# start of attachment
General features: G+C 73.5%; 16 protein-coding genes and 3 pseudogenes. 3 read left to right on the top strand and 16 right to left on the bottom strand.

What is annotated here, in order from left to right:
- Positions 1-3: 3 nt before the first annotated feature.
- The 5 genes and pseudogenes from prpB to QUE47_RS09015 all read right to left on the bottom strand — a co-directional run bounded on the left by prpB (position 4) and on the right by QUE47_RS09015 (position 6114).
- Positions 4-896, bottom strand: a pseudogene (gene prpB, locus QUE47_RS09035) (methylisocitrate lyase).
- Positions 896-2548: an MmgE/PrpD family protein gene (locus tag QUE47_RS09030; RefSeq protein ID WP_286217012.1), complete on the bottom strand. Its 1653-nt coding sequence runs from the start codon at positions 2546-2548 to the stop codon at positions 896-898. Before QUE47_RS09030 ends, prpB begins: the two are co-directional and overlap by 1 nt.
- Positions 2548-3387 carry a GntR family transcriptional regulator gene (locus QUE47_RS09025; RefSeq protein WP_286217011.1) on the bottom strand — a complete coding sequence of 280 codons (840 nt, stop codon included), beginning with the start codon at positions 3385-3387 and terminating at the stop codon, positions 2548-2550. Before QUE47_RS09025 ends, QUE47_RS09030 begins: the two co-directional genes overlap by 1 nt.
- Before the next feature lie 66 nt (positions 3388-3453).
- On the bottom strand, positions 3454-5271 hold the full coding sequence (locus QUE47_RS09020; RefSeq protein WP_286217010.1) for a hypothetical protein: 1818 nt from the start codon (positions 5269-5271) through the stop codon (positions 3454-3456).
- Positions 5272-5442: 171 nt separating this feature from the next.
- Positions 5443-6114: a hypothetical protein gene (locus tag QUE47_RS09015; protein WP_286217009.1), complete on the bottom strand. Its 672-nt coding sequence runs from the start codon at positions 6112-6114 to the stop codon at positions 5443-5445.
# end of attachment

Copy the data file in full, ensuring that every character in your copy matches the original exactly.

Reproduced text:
General features: G+C 73.5%; 16 protein-coding genes and 3 pseudogenes. 3 read left to right on the top strand and 16 right to left on the bottom strand.

What is annotated here, in order from left to right:
- Positions 1-3: 3 nt before the first annotated feature.
- The 5 genes and pseudogenes from prpB to QUE47_RS09015 all read right to left on the bottom strand — a co-directional run bounded on the left by prpB (position 4) and on the right by QUE47_RS09015 (position 6114).
- Positions 4-896, bottom strand: a pseudogene (gene prpB, locus QUE47_RS09035) (methylisocitrate lyase).
- Positions 896-2548: an MmgE/PrpD family protein gene (locus tag QUE47_RS09030; RefSeq protein ID WP_286217012.1), complete on the bottom strand. Its 1653-nt coding sequence runs from the start codon at positions 2546-2548 to the stop codon at positions 896-898. Before QUE47_RS09030 ends, prpB begins: the two are co-directional and overlap by 1 nt.
- Positions 2548-3387 carry a GntR family transcriptional regulator gene (locus QUE47_RS09025; RefSeq protein WP_286217011.1) on the bottom strand — a complete coding sequence of 280 codons (840 nt, stop codon included), beginning with the start codon at positions 3385-3387 and terminating at the stop codon, positions 2548-2550. Before QUE47_RS09025 ends, QUE47_RS09030 begins: the two co-directional genes overlap by 1 nt.
- Before the next feature lie 66 nt (positions 3388-3453).
- On the bottom strand, positions 3454-5271 hold the full coding sequence (locus QUE47_RS09020; RefSeq protein WP_286217010.1) for a hypothetical protein: 1818 nt from the start codon (positions 5269-5271) through the stop codon (positions 3454-3456).
- Positions 5272-5442: 171 nt separating this feature from the next.
- Positions 5443-6114: a hypothetical protein gene (locus tag QUE47_RS09015; protein WP_286217009.1), complete on the bottom strand. Its 672-nt coding sequence runs from the start codon at positions 6112-6114 to the stop codon at positions 5443-5445.